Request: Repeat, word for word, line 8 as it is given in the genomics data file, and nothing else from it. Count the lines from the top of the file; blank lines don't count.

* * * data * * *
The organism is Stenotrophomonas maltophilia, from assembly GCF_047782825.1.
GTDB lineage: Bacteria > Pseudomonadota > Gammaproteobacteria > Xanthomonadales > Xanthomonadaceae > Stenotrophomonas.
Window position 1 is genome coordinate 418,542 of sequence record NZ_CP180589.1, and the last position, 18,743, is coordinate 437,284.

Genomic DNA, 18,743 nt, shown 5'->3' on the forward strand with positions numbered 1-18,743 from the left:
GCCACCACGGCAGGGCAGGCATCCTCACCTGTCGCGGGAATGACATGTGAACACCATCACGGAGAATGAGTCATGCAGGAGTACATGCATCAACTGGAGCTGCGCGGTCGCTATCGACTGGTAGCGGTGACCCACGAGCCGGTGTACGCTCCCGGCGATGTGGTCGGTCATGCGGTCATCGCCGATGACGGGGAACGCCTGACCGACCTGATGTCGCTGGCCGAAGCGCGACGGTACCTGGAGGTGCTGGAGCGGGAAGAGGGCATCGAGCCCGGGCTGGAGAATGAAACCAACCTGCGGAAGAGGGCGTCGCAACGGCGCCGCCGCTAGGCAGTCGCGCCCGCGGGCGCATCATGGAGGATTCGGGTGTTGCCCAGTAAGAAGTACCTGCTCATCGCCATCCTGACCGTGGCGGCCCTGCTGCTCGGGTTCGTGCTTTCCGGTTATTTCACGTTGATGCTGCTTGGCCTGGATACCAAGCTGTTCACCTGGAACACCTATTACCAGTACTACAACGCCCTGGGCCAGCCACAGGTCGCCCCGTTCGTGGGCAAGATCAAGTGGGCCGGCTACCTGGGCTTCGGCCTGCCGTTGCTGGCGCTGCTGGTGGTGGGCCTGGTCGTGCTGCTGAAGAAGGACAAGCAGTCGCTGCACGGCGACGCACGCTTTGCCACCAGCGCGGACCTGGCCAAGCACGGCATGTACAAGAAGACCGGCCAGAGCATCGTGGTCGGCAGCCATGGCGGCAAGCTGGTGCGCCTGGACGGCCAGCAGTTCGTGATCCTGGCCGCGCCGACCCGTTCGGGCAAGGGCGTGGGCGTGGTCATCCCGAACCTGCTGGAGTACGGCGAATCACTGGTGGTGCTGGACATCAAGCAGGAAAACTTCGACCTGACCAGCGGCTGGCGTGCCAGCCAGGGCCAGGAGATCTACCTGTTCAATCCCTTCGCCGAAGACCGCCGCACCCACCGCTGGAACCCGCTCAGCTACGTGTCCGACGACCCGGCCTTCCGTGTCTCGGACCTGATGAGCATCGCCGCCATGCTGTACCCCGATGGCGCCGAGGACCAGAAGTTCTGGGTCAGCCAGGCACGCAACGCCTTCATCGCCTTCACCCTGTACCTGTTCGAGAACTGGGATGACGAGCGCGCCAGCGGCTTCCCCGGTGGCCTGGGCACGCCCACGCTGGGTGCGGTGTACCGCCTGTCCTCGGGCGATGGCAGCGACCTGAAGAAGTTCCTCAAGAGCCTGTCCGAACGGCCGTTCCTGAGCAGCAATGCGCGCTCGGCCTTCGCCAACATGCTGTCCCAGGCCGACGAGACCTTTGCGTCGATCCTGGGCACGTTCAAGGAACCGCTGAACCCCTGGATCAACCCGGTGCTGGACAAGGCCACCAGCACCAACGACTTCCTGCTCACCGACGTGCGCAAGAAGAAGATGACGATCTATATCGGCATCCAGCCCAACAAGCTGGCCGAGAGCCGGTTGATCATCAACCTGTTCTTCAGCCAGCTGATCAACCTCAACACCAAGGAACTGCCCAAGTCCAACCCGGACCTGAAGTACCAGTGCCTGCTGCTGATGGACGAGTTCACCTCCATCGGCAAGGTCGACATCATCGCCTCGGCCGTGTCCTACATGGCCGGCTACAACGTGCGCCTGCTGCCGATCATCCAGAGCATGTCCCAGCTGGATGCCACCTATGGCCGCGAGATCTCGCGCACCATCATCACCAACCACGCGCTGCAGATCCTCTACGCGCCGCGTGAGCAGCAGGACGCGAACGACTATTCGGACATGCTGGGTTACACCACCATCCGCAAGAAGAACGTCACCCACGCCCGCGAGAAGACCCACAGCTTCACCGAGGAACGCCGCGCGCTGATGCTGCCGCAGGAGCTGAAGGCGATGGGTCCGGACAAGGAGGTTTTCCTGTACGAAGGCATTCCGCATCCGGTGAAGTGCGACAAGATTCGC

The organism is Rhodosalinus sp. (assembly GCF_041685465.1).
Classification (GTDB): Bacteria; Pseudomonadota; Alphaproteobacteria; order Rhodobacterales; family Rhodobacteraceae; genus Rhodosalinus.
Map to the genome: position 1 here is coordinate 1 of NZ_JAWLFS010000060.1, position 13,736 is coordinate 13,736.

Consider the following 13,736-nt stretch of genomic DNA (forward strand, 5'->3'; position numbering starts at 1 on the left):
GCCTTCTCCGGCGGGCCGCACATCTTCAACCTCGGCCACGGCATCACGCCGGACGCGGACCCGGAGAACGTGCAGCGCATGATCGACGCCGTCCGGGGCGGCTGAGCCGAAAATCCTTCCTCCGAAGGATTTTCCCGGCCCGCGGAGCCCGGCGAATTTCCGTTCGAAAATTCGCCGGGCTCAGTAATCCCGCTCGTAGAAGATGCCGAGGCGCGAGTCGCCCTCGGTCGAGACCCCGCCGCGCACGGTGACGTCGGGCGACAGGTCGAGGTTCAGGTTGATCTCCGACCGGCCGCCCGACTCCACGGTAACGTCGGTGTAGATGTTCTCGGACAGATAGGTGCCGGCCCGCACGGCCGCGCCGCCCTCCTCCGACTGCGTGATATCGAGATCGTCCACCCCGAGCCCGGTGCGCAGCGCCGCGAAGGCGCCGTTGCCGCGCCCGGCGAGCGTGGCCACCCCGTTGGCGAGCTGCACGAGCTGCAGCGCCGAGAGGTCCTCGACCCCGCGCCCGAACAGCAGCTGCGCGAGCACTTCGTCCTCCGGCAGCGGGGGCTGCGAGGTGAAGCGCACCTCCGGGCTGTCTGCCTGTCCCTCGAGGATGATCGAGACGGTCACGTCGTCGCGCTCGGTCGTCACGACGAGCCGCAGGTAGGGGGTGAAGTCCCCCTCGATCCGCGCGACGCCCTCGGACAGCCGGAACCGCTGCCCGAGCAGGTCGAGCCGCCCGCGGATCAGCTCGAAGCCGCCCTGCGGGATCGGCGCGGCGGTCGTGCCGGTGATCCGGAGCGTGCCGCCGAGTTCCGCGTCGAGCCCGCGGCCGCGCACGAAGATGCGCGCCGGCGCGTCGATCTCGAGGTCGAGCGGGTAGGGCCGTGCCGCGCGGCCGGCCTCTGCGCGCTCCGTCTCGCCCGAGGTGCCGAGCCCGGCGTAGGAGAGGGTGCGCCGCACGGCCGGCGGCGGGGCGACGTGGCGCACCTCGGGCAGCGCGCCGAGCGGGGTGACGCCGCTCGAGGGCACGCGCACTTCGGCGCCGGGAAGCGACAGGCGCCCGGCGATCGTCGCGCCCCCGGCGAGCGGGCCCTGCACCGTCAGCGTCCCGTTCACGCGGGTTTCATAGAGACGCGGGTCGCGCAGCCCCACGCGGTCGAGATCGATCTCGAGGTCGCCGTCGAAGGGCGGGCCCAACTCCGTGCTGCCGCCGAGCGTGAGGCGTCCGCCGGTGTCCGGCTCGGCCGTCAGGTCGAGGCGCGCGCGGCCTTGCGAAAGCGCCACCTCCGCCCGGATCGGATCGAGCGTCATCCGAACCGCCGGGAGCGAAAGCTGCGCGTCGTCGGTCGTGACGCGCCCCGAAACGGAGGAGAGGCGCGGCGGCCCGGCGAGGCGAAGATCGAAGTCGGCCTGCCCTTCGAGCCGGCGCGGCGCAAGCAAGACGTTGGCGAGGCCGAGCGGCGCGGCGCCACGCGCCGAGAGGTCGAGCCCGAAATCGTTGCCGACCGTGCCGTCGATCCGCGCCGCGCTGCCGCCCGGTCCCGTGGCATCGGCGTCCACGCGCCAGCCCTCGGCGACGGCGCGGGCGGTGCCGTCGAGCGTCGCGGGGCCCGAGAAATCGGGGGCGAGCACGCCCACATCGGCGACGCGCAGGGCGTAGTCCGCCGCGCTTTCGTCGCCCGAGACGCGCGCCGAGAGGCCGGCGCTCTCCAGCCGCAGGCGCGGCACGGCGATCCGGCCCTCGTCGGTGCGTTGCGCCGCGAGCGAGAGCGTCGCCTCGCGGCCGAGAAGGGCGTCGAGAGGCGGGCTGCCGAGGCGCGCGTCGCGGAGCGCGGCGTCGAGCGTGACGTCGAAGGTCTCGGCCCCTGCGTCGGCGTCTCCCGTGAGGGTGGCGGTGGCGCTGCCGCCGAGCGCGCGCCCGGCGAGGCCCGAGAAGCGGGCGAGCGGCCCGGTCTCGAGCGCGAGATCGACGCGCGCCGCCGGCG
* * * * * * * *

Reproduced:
Map to the genome: position 1 here is coordinate 1 of NZ_JAWLFS010000060.1, position 13,736 is coordinate 13,736.